Pitt squanders early momentum in 45-35 loss to No. 18 Louisville

Paul Chryst isn't much of a gambler, but given the choice the first-year Pitt coach would rather go down swinging.

Unfortunately, the Panthers are doing a lot of that lately.

Pitt let No. 18 Louisville take over in the third quarter of a 45-35 loss on Saturday then squandered a late rally when a risky fourth-down pass fell incomplete and allowed the Cardinals to put it away.

Trailing by 10 with 5 minutes to play, the Panthers (2-4, 0-3 Big East) faced fourth-and-eight at the Louisville 22. A field goal would have gotten Pitt within a touchdown with plenty of time to get the ball back.

Instead, Chryst sent the offense back out on the field. Though Tino Sunseri's pass to Cam Saddler wasn't close, Chryst would make the same choice again.

"I felt like we could get it," Chryst said. "I wanted to put it in the players' hands ... I felt good putting the play call in. We didn't execute it."

Louisville running back Senorise Perry dashed 59 yards down the sideline for his fourth touchdown a few plays later as the Cardinals (6-0, 1-0) snapped a four-game slide against Pitt.

"Opening up the Big East schedule with a win is a big confidence boost for us," Louisville quarterback Teddy Bridgewater said. "Hopefully it will send a message to the rest of the Big East."

Bridgewater passed for 304 yards for the Cardinals, including a 75-yard score to DeVante Parker on the first play of the second half as Louisville continued its best start since 2006. Parker's TD came in the middle of a 24-point burst by Louisville spanning the second and third quarters that turned a seven-point deficit into a 38-21 lead.

"At any point in the game when momentum goes away, you've got to fight to get it back your way," Chryst said. "We didn't do that and that's where, during the third quarter, you saw the separation."

Sunseri passed for 287 yards and two touchdowns but Pitt (2-4, 0-3) couldn't keep pace after a solid first half in which it never trailed.

"They were making good plays and they were just doing things that I guess we weren't ready for," said Pitt running back Rushel Shell.

Louisville began the season as the overwhelming Big East favorite but some of the shine was stripped away by sluggish road wins at overmatched Florida International and Southern Mississippi coupled with the impressive starts by No. 20 Rutgers and No. 21 Cincinnati.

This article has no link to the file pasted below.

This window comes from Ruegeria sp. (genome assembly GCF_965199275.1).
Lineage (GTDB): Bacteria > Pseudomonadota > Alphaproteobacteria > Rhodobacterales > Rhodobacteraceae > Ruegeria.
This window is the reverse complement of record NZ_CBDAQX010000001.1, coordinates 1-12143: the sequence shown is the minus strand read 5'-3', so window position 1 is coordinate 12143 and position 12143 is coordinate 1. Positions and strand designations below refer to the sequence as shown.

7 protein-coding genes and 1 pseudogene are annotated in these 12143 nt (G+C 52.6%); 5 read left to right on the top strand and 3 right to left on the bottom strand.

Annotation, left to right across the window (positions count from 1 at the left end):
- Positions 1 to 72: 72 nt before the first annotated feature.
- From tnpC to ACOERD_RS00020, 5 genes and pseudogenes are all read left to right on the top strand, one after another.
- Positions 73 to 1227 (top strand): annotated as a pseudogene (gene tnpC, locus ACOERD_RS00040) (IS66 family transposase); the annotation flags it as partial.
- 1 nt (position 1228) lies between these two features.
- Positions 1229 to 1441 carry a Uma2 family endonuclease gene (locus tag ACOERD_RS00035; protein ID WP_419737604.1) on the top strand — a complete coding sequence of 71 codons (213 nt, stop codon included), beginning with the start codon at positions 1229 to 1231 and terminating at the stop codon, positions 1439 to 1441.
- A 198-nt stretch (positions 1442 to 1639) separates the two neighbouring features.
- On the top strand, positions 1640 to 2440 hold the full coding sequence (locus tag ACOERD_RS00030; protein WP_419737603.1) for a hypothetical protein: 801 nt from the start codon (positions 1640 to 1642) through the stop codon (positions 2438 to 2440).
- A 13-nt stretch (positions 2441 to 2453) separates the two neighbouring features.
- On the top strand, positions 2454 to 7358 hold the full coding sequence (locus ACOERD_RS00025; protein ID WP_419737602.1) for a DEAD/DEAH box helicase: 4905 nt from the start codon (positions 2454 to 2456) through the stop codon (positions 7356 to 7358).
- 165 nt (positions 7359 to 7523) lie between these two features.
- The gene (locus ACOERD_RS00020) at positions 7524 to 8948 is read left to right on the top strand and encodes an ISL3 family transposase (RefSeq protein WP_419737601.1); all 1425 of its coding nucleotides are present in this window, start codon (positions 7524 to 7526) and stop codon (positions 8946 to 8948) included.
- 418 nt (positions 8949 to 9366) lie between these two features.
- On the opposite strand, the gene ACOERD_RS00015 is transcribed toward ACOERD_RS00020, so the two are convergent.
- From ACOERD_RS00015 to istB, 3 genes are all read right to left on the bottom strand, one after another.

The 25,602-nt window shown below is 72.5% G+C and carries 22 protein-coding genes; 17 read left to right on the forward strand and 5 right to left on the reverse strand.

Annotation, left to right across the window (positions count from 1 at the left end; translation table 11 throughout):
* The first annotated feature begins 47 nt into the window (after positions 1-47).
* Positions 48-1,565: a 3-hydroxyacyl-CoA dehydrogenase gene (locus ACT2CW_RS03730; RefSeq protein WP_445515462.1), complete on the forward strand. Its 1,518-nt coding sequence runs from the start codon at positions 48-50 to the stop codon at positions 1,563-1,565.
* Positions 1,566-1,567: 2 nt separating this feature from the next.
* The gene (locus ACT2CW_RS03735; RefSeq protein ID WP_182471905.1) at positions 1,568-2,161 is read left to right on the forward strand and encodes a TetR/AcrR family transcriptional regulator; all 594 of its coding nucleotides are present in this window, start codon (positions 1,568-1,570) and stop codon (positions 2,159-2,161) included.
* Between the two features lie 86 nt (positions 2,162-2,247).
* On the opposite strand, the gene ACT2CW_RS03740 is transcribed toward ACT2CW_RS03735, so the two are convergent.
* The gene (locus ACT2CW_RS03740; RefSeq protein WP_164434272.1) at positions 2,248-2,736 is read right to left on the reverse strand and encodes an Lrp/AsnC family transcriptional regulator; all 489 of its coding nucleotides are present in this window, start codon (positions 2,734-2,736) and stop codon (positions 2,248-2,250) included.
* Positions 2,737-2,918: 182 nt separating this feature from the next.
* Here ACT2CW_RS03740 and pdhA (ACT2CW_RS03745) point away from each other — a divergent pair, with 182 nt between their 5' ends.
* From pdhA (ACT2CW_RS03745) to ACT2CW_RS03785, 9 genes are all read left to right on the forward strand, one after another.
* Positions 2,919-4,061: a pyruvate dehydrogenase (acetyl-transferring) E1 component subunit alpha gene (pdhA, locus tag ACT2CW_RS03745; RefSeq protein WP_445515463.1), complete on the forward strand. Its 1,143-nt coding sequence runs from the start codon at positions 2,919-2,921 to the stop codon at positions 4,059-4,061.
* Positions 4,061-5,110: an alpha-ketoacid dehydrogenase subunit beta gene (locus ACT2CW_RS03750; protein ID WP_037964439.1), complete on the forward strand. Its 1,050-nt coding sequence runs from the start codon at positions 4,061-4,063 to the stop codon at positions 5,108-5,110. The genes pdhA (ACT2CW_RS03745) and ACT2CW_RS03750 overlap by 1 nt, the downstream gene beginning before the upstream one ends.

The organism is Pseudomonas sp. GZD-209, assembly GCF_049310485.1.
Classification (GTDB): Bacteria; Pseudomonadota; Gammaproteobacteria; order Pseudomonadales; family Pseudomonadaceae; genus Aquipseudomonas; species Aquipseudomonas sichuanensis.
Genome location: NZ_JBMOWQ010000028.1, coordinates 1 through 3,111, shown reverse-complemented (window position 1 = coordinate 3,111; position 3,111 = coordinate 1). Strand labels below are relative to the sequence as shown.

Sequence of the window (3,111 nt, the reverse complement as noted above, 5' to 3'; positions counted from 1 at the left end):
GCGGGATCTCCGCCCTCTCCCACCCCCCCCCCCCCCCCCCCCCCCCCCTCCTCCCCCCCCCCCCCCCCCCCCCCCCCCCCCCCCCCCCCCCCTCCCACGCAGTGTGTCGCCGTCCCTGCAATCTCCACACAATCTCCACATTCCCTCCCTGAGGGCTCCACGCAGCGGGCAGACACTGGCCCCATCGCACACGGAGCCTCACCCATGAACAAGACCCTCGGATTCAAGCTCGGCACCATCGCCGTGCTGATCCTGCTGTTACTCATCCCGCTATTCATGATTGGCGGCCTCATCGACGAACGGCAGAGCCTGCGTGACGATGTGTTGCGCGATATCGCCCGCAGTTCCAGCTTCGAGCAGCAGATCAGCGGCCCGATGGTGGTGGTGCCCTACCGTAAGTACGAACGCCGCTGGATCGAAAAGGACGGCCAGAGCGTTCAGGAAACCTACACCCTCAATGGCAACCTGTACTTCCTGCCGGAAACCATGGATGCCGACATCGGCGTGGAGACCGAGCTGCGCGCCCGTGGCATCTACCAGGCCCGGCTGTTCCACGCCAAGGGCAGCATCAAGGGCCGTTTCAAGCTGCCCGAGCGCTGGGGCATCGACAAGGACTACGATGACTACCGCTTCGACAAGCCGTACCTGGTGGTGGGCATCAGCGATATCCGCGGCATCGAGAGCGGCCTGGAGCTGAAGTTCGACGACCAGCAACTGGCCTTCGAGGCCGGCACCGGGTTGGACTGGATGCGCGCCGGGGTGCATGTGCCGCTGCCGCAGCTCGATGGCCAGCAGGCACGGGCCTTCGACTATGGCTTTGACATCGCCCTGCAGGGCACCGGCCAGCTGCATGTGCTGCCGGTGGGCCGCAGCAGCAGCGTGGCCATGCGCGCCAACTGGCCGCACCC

The Cardinals have been parked in the bottom third of the Top 25 all year despite its perfect start, leading coach Charlie Strong to play Aretha Franklin's version of "Respect" repeatedly over the last two weeks.

Following a dominant second half that came on the heels of a fiery halftime pep talk by Strong, Louisville hopes the playlist gets an upgrade.

"I'm getting pretty sick of it," center Mario Benavides said.

And the Panthers are getting pretty sick of spinning their wheels.

Pitt had dominated the Cardinals recently, winning each of the last four meetings, including a 21-14 win in Louisville last fall that helped prevent the Cardinals from securing an outright Big East title.

For about 29 minutes on Saturday, it looked as if the Panthers would extend the streak to five before the programs go their separate ways when Pitt bolts to the Atlantic Coast Conference next summer.

Playing like the team that upset Virginia Tech last month instead of the one that bumbled its way to a loss at Syracuse last week, Pitt took a 21-14 lead late in the first half behind a spectacular 7-yard touchdown pass from Sunseri to Saddler, a blocked punt by Todd Thomas that ended with the sophomore linebacker falling on it in the end zone and a 2-yard leap Shell.

When the Panthers got greedy, however, they got in trouble. Faced with a fourth-and-1 at the Louisville 42 late in the first half, Pitt opted to go for it. Shell was stuffed for a 1-yard loss and Louisville took over.

Three plays generated little and the Cardinals had fourth-and-8 at their own 45 with 22 seconds left. Rather than kick, Louisville gambled and Bridgewater delivered a pretty 27-yard completion to Parker.

The play gave Louisville enough room for John Wallace to hit a 45-yard field goal just before the gun and provide the Cardinals the kickstart they would need.

"Give credit to the Louisville defense because we did a good job and when we scored, they scored," said Pitt running back Ray Graham. "I just think coming out of the third quarter, that one play there caught us off guard."